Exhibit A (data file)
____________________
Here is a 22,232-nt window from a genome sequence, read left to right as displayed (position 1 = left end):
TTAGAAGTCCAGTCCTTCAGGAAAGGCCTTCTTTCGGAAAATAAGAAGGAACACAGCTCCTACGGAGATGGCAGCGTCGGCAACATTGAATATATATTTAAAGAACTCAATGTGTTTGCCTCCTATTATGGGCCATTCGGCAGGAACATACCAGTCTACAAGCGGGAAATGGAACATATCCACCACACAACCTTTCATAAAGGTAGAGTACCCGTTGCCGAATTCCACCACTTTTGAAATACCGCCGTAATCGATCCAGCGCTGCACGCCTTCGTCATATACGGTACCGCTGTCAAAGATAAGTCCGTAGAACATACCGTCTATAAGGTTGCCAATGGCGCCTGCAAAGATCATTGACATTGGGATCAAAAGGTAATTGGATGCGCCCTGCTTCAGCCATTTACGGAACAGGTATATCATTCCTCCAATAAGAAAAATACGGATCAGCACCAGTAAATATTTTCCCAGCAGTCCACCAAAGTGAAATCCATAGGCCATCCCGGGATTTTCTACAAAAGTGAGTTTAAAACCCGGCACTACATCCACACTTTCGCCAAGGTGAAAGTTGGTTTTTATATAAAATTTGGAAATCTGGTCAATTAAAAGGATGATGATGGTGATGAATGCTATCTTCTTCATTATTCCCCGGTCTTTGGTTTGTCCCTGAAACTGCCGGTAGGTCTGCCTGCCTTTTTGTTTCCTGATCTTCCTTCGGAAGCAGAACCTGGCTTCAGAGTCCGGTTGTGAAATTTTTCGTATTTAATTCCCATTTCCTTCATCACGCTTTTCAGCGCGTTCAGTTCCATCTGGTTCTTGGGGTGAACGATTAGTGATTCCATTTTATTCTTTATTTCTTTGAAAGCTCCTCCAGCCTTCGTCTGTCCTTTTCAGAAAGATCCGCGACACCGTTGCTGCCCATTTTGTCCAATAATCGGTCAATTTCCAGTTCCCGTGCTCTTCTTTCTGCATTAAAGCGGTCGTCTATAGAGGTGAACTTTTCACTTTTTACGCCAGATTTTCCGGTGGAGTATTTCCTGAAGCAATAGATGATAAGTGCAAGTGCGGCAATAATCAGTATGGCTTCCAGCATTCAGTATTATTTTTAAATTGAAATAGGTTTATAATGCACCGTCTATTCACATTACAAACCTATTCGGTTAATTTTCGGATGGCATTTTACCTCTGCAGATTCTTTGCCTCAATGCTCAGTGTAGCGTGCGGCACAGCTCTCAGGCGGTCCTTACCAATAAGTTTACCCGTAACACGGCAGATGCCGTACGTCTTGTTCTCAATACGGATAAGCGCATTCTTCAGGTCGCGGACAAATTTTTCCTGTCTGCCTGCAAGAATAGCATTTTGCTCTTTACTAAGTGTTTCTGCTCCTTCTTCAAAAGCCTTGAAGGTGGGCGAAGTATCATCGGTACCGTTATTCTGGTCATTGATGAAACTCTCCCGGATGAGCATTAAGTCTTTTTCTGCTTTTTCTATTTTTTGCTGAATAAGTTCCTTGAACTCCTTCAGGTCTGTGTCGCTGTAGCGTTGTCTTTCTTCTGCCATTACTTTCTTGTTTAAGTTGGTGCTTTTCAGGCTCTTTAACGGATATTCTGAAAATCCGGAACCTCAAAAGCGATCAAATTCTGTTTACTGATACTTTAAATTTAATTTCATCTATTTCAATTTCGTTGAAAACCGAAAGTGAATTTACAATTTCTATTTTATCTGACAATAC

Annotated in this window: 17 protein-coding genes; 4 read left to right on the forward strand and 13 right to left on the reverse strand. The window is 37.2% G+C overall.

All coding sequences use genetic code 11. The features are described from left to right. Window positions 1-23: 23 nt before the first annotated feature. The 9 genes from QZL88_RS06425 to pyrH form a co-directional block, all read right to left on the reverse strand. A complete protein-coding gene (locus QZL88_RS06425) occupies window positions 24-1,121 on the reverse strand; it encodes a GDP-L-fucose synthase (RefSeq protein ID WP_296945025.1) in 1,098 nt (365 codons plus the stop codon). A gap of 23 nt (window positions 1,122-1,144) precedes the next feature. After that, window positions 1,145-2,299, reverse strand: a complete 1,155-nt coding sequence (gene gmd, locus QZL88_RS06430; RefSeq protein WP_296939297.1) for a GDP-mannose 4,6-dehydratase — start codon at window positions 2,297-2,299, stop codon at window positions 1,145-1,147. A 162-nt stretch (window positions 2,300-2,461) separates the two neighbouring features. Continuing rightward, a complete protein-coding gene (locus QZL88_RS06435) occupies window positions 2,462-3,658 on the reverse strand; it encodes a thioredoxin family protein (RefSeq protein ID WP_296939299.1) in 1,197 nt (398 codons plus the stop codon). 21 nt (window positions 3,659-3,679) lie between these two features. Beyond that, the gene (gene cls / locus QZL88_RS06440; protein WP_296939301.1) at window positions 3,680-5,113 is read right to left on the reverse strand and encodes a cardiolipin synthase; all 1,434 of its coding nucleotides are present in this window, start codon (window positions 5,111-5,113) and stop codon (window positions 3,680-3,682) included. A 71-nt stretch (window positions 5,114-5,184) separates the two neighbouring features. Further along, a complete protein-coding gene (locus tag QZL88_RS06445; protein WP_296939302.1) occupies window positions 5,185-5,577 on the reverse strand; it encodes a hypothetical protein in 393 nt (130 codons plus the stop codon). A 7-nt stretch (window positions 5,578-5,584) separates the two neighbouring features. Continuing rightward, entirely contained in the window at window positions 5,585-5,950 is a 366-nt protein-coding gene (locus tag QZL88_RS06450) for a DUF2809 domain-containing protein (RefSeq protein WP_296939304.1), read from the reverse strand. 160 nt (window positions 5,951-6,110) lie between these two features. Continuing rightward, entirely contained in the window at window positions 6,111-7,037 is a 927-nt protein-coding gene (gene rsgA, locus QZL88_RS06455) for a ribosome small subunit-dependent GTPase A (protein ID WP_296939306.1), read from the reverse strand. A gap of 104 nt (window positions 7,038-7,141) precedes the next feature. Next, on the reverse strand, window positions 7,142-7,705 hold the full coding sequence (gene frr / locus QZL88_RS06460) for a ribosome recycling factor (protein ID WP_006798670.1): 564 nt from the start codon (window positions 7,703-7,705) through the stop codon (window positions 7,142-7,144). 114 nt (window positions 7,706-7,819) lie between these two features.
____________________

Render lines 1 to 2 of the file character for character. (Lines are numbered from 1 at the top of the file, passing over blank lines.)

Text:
Here is a 22,232-nt window from a genome sequence, read left to right as displayed (position 1 = left end):
TTAGAAGTCCAGTCCTTCAGGAAAGGCCTTCTTTCGGAAAATAAGAAGGAACACAGCTCCTACGGAGATGGCAGCGTCGGCAACATTGAATATATATTTAAAGAACTCAATGTGTTTGCCTCCTATTATGGGCCATTCGGCAGGAACATACCAGTCTACAAGCGGGAAATGGAACATATCCACCACACAACCTTTCATAAAGGTAGAGTACCCGTTGCCGAATTCCACCACTTTTGAAATACCGCCGTAATCGATCCAGCGCTGCACGCCTTCGTCATATACGGTACCGCTGTCAAAGATAAGTCCGTAGAACATACCGTCTATAAGGTTGCCAATGGCGCCTGCAAAGATCATTGACATTGGGATCAAAAGGTAATTGGATGCGCCCTGCTTCAGCCATTTACGGAACAGGTATATCATTCCTCCAATAAGAAAAATACGGATCAGCACCAGTAAATATTTTCCCAGCAGTCCACCAAAGTGAAATCCATAGGCCATCCCGGGATTTTCTACAAAAGTGAGTTTAAAACCCGGCACTACATCCACACTTTCGCCAAGGTGAAAGTTGGTTTTTATATAAAATTTGGAAATCTGGTCAATTAAAAGGATGATGATGGTGATGAATGCTATCTTCTTCATTATTCCCCGGTCTTTGGTTTGTCCCTGAAACTGCCGGTAGGTCTGCCTGCCTTTTTGTTTCCTGATCTTCCTTCGGAAGCAGAACCTGGCTTCAGAGTCCGGTTGTGAAATTTTTCGTATTTAATTCCCATTTCCTTCATCACGCTTTTCAGCGCGTTCAGTTCCATCTGGTTCTTGGGGTGAACGATTAGTGATTCCATTTTATTCTTTATTTCTTTGAAAGCTCCTCCAGCCTTCGTCTGTCCTTTTCAGAAAGATCCGCGACACCGTTGCTGCCCATTTTGTCCAATAATCGGTCAATTTCCAGTTCCCGTGCTCTTCTTTCTGCATTAAAGCGGTCGTCTATAGAGGTGAACTTTTCACTTTTTACGCCAGATTTTCCGGTGGAGTATTTCCTGAAGCAATAGATGATAAGTGCAAGTGCGGCAATAATCAGTATGGCTTCCAGCATTCAGTATTATTTTTAAATTGAAATAGGTTTATAATGCACCGTCTATTCACATTACAAACCTATTCGGTTAATTTTCGGATGGCATTTTACCTCTGCAGATTCTTTGCCTCAATGCTCAGTGTAGCGTGCGGCACAGCTCTCAGGCGGTCCTTACCAATAAGTTTACCCGTAACACGGCAGATGCCGTACGTCTTGTTCTCAATACGGATAAGCGCATTCTTCAGGTCGCGGACAAATTTTTCCTGTCTGCCTGCAAGAATAGCATTTTGCTCTTTACTAAGTGTTTCTGCTCCTTCTTCAAAAGCCTTGAAGGTGGGCGAAGTATCATCGGTACCGTTATTCTGGTCATTGATGAAACTCTCCCGGATGAGCATTAAGTCTTTTTCTGCTTTTTCTATTTTTTGCTGAATAAGTTCCTTGAACTCCTTCAGGTCTGTGTCGCTGTAGCGTTGTCTTTCTTCTGCCATTACTTTCTTGTTTAAGTTGGTGCTTTTCAGGCTCTTTAACGGATATTCTGAAAATCCGGAACCTCAAAAGCGATCAAATTCTGTTTACTGATACTTTAAATTTAATTTCATCTATTTCAATTTCGTTGAAAACCGAAAGTGAATTTACAATTTCTATTTTATCTGACAATAC